Comfrey is a common perennial herb native to Europe that grows in damp areas such as river banks. Commonly comfrey is cultivated for two uses. Comfrey is often used in organic gardening as a fertilizer and mineral accumulator.
I was first introduced to comfrey when a viewer gave me a plant. Comfrey is simple to propagate by placing the tuber in the soil and cover, shortly after a leafy plant will emerge. Be careful when planting comfrey or disposing of any extra tubers as they will often re-root and can take over unintended areas and can be hard to get rid of. It is also a good idea to cut and completely remove any of the flowers and their stalks in order to prevent spreading. There is a sterile variety called Bocking 14 Russian Comfrey that you don’t have to worry about the flowers.
I planted mine soon after receiving it. I chose to place it in the area I use for making leaf mold. This location is convenient as the pile breaks down it releases nutrients like nitrogen into the surrounding area feeding the plant. The location is out of the way and will not shade any of my food crops.
In order to understand better what kind of benefits comfrey has as an organic fertilizer and mineral accumulator I decided to send samples into Maxxam Analytics.
I started by drying some of the last comfrey leaves in the fall. I then had the sample tested for immediately available NPK and trace elements.
The total immediately available NPK of comfrey is:
0.35 – 0.73 – 7.35
These results represent the NPK that is immediately available to plants in the garden soil. This analysis does not account for the nutrients that are tied up in larger more complex molecules. As the comfrey is broken down these nutrients are released into the soils nutrient cycle.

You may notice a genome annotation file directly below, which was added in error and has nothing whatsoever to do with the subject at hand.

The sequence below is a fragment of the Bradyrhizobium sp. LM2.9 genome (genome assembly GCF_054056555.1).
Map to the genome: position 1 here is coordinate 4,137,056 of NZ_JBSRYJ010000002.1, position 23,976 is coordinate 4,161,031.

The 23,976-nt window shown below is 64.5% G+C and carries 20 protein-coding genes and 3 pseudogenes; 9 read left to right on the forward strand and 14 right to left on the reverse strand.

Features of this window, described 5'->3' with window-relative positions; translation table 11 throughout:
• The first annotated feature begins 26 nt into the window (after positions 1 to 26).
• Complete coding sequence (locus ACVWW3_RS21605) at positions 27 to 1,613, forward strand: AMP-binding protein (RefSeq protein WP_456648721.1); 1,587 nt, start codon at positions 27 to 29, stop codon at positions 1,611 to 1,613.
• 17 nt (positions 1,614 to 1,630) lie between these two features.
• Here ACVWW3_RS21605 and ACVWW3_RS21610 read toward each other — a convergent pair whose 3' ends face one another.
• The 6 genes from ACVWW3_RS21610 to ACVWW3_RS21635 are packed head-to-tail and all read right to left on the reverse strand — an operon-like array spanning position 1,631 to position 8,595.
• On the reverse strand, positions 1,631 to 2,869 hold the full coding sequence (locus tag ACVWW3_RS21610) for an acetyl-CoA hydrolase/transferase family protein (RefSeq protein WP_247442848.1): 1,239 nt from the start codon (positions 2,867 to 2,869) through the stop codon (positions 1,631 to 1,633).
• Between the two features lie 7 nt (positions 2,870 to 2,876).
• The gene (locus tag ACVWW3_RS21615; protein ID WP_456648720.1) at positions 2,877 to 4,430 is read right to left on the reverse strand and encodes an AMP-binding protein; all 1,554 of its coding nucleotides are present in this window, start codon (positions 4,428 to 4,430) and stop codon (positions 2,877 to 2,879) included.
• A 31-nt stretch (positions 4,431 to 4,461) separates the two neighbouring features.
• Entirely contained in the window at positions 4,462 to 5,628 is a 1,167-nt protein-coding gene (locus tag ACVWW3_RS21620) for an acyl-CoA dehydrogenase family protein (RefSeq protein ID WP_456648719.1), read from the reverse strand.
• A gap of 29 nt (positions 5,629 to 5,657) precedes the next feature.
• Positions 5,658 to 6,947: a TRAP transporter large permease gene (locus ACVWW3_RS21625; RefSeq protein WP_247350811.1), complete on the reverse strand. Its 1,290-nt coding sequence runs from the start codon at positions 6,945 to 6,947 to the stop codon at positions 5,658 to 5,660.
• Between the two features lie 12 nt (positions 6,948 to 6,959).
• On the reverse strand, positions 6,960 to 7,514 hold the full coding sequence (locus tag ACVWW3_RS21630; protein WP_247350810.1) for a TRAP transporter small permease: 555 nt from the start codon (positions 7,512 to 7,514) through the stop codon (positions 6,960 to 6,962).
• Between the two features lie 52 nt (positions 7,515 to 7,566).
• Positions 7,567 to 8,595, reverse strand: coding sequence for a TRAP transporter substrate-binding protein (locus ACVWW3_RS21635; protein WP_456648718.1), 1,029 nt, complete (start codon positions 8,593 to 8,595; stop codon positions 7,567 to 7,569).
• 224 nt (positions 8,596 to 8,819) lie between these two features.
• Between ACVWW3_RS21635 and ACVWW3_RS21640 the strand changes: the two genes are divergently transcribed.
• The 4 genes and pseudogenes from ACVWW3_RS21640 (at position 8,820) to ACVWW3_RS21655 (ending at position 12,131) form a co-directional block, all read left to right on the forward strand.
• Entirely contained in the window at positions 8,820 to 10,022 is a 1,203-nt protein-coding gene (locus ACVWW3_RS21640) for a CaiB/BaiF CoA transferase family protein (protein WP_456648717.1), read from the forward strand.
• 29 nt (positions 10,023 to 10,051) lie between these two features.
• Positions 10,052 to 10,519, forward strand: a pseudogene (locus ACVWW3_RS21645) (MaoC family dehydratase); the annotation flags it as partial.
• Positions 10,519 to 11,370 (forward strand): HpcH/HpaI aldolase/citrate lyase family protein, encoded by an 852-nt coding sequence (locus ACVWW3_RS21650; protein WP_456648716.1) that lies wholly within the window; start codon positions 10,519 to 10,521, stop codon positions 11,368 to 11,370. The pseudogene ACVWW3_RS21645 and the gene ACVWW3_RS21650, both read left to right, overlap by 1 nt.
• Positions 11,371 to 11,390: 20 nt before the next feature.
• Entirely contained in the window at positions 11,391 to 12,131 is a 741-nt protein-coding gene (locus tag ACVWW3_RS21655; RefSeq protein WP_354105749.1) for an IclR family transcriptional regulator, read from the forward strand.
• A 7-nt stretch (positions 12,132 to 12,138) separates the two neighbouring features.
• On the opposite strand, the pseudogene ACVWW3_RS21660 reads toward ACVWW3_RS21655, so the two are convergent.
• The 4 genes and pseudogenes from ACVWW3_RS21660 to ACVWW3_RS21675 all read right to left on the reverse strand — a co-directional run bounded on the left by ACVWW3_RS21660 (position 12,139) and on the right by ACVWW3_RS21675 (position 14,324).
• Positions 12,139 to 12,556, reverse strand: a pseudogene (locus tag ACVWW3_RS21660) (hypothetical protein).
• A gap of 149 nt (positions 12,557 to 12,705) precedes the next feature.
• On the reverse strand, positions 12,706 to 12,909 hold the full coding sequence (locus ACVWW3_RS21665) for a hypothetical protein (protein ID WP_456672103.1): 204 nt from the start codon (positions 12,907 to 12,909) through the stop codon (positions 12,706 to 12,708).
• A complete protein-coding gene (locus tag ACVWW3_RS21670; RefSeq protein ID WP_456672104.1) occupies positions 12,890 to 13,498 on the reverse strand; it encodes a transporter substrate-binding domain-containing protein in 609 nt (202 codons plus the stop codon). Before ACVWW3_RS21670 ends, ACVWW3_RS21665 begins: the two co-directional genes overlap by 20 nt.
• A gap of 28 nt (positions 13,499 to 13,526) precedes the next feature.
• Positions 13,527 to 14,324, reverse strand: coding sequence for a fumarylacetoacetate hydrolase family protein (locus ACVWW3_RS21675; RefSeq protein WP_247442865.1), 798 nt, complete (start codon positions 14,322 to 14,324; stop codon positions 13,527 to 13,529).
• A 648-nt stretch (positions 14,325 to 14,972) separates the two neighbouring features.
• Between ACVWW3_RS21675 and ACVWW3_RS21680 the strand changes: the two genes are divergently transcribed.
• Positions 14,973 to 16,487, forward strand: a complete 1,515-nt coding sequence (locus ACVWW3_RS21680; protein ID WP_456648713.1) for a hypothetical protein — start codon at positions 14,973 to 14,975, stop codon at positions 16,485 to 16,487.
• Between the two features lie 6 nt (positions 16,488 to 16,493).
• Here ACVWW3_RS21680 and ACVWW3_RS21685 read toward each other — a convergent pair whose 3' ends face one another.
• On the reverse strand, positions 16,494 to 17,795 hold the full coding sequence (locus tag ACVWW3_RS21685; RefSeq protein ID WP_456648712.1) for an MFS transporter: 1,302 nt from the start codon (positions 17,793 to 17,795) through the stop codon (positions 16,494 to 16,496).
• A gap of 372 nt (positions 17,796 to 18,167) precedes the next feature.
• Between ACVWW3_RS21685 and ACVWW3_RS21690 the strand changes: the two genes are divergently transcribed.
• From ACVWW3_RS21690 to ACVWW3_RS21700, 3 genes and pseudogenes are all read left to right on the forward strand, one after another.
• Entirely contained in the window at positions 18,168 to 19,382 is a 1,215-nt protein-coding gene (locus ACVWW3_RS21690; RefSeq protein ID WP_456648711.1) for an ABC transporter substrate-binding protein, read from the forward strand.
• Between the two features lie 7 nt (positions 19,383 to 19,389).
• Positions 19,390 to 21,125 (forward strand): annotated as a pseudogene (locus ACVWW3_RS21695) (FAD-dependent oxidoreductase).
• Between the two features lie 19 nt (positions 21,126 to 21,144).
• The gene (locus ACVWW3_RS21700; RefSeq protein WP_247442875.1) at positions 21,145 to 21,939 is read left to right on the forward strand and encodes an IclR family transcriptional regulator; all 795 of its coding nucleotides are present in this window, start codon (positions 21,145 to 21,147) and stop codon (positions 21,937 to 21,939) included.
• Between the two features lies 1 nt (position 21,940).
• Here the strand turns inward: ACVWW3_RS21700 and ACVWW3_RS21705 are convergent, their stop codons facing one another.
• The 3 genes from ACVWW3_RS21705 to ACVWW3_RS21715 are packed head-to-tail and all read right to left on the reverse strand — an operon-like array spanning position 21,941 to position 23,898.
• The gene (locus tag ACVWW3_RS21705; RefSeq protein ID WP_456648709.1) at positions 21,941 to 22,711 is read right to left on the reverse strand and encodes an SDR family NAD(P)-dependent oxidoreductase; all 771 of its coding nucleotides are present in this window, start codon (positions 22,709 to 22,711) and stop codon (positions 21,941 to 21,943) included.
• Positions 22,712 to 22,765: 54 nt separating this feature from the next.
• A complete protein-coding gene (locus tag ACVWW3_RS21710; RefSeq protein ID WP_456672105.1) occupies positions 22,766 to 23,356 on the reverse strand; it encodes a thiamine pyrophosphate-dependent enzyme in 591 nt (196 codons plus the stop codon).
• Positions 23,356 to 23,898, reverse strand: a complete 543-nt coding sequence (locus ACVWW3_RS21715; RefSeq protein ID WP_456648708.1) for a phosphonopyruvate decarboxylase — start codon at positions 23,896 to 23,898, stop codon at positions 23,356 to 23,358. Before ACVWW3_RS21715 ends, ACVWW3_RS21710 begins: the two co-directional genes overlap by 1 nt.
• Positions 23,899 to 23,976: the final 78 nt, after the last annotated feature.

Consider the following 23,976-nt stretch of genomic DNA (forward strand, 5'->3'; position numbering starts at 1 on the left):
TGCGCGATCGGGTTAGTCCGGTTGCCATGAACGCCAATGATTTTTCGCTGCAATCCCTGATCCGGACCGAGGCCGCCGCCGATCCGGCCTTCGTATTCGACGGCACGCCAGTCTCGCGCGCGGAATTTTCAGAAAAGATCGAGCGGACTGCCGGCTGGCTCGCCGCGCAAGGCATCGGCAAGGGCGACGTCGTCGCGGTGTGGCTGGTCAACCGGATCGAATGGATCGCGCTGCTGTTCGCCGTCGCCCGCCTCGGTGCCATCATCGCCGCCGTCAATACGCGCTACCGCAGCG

The University of Minnesota*  assessed the total elemental nitrogen in comfrey samples. Their results ranged from 3.36 % to 3.70%. Our lab results found total phosphorus and potassium of 5300 and 70,000 mg/kg and when converted to % molecular
weight the total NPK of comfrey is:
3.7* – 1.21 – 8.43
Comfrey turns out to have a great NPK both immediately available and long term. The second test we had run was the total trace elements. These results will let us know if using comfrey is a good way to add trace elements to our gardens soils.
Plants require a variety of elements in the soil in order to complete their life cycle and produce crops. These elements are broken into two categories essential and beneficial. It is rare for garden soils to lack any of these beneficial and essential elements however lower levels can impede the nutrient cycle.
Comfrey contains Boron, significant volumes of Calcium*, Iron, Magnesium, Sodium, and Sulphur. Additional elements were reported however due to the low levels and the detection limit error rate the reported numbers are not as reliable however they are still present. These include Manganese, Molynbdenum, Nickel and Zinc. Other literature sources also found Cobalt and Copper.
Once the nitrogen phosphorus and potassium have been added to the total these results represent 15 of the 18 essential and beneficial elements that plants take up from the soil. Missing from the analysis is Silicon, selenium, chlorine.